Bringing life to living rooms

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Now it’s getting darker in the evenings, we are all home a lot more, so it’s time to make your living room as cosy as possible, Think very carefully about the different uses of this room. Is it a playroom during the day, and an adult TV room by night? If so, you will need a big basket or hamper to throw all the toys into at the end of the day, so the adults are not crowded out.  Think about how you spend your evenings. Is it really essential to have a huge TV dominating the space, that is permanently on, or could you group the chairs around a coffee table or fireplace to encourage conversation, games, listening to music, and reading as well? Is there always somewhere for an unexpected guest to sit down and put their cup of tea, or do they have to pick their way through building bricks and piles of washing to find a seat? Are the people competing with the possessions in your house? (You can probably sense some Feng Shui coming in here).

You might also want to give some thought to eating. Everything we know about good nutrition centres around eating carefully planned meals at a table, preferably with other people. In my ‘Week’s Dinners for the home’ series with its linked weekly shopping list posts, I am giving you a meal and shopping structure that fits well in a busy household with multiple children or working parents. However for it to work properly, you need somewhere special set aside to eat them. It might be tempting after a hard day’s work to flop down with a TV dinner and watch a soap opera, but you might have a better quality of life in the medium term if you adopted more old-fashioned attitudes towards the evening meal. If you have a weight problem, it will help this as well as you slow down and become more conscious of everything you are putting in your mouth.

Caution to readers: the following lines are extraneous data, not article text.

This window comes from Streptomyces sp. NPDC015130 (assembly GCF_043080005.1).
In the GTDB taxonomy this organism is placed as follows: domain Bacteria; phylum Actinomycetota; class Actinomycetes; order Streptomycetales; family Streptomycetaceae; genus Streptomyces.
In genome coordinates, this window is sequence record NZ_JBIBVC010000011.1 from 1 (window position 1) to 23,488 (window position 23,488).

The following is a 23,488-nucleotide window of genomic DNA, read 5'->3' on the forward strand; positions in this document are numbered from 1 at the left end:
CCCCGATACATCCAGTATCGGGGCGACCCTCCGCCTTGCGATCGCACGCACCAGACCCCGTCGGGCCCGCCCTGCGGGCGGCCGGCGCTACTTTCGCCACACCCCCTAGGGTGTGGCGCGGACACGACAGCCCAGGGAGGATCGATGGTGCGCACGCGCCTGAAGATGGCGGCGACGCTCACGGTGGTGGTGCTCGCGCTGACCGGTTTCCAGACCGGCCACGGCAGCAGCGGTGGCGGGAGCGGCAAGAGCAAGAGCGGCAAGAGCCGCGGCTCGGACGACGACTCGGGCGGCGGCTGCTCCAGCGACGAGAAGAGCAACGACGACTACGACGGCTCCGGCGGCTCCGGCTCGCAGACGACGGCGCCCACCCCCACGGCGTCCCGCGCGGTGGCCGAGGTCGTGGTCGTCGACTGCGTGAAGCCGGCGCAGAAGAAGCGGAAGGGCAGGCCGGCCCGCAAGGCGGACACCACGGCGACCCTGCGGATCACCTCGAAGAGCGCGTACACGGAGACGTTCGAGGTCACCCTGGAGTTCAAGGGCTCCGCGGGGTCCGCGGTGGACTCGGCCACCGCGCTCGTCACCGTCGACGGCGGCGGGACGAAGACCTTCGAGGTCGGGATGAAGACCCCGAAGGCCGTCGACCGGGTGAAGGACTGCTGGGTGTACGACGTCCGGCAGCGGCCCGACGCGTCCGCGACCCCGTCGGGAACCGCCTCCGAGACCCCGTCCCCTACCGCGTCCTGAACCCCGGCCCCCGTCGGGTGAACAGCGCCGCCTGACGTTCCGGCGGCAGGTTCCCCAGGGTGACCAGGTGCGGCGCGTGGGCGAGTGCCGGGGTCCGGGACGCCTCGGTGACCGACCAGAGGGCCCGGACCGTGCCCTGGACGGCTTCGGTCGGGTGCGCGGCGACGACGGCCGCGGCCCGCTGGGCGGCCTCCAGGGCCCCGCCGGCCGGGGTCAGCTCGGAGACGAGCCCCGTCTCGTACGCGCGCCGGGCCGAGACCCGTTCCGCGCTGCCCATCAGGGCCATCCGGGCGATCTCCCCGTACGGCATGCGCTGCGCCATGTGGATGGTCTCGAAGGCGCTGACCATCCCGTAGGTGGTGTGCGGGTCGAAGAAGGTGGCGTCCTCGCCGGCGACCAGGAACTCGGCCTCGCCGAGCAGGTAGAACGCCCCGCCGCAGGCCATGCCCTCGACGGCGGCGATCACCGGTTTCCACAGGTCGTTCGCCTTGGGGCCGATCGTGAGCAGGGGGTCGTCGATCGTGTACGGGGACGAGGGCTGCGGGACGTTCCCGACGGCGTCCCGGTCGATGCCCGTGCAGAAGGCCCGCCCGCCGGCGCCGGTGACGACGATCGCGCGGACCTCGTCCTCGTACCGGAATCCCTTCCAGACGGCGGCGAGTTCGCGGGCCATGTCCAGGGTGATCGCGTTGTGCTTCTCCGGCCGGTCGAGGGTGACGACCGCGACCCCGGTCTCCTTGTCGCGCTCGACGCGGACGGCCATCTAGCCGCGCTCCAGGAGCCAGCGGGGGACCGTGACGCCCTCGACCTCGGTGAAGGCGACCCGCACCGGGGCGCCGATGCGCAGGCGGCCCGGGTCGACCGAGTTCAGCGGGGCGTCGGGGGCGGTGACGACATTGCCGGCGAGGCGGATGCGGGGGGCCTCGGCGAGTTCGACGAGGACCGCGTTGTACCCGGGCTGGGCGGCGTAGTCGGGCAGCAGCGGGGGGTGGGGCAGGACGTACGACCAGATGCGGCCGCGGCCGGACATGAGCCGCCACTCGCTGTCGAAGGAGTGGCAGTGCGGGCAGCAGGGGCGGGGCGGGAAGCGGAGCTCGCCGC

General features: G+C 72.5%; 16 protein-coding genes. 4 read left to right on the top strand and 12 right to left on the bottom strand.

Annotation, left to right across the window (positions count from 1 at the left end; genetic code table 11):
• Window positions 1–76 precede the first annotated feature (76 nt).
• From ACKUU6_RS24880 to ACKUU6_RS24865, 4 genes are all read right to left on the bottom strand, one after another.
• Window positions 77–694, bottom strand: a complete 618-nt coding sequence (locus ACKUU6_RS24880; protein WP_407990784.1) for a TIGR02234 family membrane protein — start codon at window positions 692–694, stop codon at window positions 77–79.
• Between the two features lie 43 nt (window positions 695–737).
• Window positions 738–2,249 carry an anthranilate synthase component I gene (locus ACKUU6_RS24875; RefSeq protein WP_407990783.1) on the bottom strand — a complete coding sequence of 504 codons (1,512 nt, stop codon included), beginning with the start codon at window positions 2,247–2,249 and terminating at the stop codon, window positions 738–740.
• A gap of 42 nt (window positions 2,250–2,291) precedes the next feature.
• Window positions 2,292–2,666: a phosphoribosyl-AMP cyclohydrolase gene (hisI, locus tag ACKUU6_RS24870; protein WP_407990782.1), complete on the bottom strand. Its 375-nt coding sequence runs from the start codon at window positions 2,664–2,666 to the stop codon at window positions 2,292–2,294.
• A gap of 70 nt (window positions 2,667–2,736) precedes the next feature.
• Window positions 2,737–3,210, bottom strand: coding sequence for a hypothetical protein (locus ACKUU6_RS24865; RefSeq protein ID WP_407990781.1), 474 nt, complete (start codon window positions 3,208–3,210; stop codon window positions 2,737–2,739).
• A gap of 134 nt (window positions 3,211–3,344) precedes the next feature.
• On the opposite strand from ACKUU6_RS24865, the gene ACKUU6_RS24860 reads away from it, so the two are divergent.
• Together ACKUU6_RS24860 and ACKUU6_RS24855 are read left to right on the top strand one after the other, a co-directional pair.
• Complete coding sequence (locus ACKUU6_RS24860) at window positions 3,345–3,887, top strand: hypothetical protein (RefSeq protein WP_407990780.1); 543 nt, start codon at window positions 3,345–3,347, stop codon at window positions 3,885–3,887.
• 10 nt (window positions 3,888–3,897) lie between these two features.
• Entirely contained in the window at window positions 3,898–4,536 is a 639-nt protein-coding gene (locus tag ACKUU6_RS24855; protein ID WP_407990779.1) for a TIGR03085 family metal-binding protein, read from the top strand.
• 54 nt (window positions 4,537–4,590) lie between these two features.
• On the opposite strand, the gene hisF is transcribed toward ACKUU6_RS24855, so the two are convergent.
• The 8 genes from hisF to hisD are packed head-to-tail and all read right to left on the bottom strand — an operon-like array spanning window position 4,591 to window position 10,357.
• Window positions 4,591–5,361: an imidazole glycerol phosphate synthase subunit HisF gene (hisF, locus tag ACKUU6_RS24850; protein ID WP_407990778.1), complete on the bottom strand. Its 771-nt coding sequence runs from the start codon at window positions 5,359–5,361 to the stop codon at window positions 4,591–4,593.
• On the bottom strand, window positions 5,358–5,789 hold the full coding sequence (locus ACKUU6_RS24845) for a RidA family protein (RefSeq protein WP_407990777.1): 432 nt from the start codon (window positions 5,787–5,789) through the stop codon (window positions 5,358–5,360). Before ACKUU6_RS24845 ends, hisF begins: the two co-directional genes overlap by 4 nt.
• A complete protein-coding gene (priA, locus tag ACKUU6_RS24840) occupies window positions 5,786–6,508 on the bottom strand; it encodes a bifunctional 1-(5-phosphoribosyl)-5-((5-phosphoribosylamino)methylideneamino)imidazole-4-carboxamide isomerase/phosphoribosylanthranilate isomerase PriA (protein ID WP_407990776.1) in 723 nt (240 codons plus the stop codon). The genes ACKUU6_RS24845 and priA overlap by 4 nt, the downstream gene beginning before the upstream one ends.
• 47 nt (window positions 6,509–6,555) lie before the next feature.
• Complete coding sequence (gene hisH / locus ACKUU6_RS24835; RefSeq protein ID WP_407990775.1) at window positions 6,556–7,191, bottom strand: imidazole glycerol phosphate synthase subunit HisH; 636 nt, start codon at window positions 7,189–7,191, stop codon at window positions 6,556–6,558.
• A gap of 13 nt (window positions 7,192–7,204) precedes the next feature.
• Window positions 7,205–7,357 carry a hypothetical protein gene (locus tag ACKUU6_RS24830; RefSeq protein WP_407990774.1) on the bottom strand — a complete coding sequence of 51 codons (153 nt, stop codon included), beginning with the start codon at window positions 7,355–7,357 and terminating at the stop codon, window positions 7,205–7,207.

If you don’t have a separate dining room, this will mean making sure there is a dining table in the living room (or kitchen), with a chair per person.  If space is limited, an extending gate leg table is probably the most useful, as you can put the sides down when you are not using it for meals. Make sure you protect an old wood table by using mats under hot things, or if you would rather use tablecloths, buy some special table protector by the metre, and cut it to shape so it can sit underneath. Set it nicely for every meal, with everything on there that you will possibly need – this discourages people from getting up and down all the time, and interrupting the flow of conversation (something children are particularly skilled at, especially if they want to avoid eating something). If you can fit a sideboard into the dining area, so much the better, as you can lay out the things you need on the top, close to hand.

All this will also hopefully encourage you to entertain, and share meals with non family members, bringing social benefits to you as well as your local community. In times of austerity, nothing is more important than the quality of the human relationships around us.

Image: Maggie Smith /


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